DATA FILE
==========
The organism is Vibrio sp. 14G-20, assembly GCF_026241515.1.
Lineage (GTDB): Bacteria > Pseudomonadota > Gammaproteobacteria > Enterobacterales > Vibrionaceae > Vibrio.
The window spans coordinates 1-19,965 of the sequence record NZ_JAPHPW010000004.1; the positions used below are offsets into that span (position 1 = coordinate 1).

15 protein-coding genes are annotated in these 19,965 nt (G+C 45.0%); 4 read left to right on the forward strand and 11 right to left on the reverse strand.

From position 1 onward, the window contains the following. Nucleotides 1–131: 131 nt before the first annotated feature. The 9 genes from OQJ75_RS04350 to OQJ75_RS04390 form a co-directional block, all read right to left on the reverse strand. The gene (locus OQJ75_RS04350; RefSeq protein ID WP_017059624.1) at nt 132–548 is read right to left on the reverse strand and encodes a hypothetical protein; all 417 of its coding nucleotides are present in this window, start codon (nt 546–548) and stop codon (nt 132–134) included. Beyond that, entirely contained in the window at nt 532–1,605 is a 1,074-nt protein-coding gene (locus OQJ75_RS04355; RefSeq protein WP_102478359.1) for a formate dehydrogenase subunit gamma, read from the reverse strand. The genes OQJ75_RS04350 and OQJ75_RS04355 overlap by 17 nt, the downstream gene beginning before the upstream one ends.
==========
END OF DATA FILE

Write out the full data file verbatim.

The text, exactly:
The organism is Vibrio sp. 14G-20, assembly GCF_026241515.1.
Lineage (GTDB): Bacteria > Pseudomonadota > Gammaproteobacteria > Enterobacterales > Vibrionaceae > Vibrio.
The window spans coordinates 1-19,965 of the sequence record NZ_JAPHPW010000004.1; the positions used below are offsets into that span (position 1 = coordinate 1).

15 protein-coding genes are annotated in these 19,965 nt (G+C 45.0%); 4 read left to right on the forward strand and 11 right to left on the reverse strand.

From position 1 onward, the window contains the following. Nucleotides 1–131: 131 nt before the first annotated feature. The 9 genes from OQJ75_RS04350 to OQJ75_RS04390 form a co-directional block, all read right to left on the reverse strand. The gene (locus OQJ75_RS04350; RefSeq protein ID WP_017059624.1) at nt 132–548 is read right to left on the reverse strand and encodes a hypothetical protein; all 417 of its coding nucleotides are present in this window, start codon (nt 546–548) and stop codon (nt 132–134) included. Beyond that, entirely contained in the window at nt 532–1,605 is a 1,074-nt protein-coding gene (locus OQJ75_RS04355; RefSeq protein WP_102478359.1) for a formate dehydrogenase subunit gamma, read from the reverse strand. The genes OQJ75_RS04350 and OQJ75_RS04355 overlap by 17 nt, the downstream gene beginning before the upstream one ends.